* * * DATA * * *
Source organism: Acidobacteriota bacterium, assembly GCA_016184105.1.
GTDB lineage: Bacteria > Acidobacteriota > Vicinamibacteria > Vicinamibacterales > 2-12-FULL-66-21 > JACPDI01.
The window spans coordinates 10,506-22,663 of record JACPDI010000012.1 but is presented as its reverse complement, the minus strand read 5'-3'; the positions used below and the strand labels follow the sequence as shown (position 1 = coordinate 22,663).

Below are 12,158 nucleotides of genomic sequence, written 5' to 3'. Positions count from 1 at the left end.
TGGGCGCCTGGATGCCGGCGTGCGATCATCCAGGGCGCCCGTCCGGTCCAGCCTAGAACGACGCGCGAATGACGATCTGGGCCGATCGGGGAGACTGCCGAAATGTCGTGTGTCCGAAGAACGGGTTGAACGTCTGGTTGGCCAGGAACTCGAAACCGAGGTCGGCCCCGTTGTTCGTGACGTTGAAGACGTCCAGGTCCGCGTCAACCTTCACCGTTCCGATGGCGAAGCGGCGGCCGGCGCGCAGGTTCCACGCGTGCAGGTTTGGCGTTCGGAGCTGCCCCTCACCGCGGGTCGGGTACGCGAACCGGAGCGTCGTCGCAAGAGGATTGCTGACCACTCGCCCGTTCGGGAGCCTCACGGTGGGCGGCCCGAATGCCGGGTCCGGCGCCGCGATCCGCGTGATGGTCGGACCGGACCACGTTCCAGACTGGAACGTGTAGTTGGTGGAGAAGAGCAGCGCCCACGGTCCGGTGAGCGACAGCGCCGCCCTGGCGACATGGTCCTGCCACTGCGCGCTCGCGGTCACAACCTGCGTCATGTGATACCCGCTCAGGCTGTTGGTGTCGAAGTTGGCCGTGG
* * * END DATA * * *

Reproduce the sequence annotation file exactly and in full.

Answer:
Source organism: Acidobacteriota bacterium, assembly GCA_016184105.1.
GTDB lineage: Bacteria > Acidobacteriota > Vicinamibacteria > Vicinamibacterales > 2-12-FULL-66-21 > JACPDI01.
The window spans coordinates 10,506-22,663 of record JACPDI010000012.1 but is presented as its reverse complement, the minus strand read 5'-3'; the positions used below and the strand labels follow the sequence as shown (position 1 = coordinate 22,663).

Below are 12,158 nucleotides of genomic sequence, written 5' to 3'. Positions count from 1 at the left end.
TGGGCGCCTGGATGCCGGCGTGCGATCATCCAGGGCGCCCGTCCGGTCCAGCCTAGAACGACGCGCGAATGACGATCTGGGCCGATCGGGGAGACTGCCGAAATGTCGTGTGTCCGAAGAACGGGTTGAACGTCTGGTTGGCCAGGAACTCGAAACCGAGGTCGGCCCCGTTGTTCGTGACGTTGAAGACGTCCAGGTCCGCGTCAACCTTCACCGTTCCGATGGCGAAGCGGCGGCCGGCGCGCAGGTTCCACGCGTGCAGGTTTGGCGTTCGGAGCTGCCCCTCACCGCGGGTCGGGTACGCGAACCGGAGCGTCGTCGCAAGAGGATTGCTGACCACTCGCCCGTTCGGGAGCCTCACGGTGGGCGGCCCGAATGCCGGGTCCGGCGCCGCGATCCGCGTGATGGTCGGACCGGACCACGTTCCAGACTGGAACGTGTAGTTGGTGGAGAAGAGCAGCGCCCACGGTCCGGTGAGCGACAGCGCCGCCCTGGCGACATGGTCCTGCCACTGCGCGCTCGCGGTCACAACCTGCGTCATGTGATACCCGCTCAGGCTGTTGGTGTCGAAGTTGGCCGTGG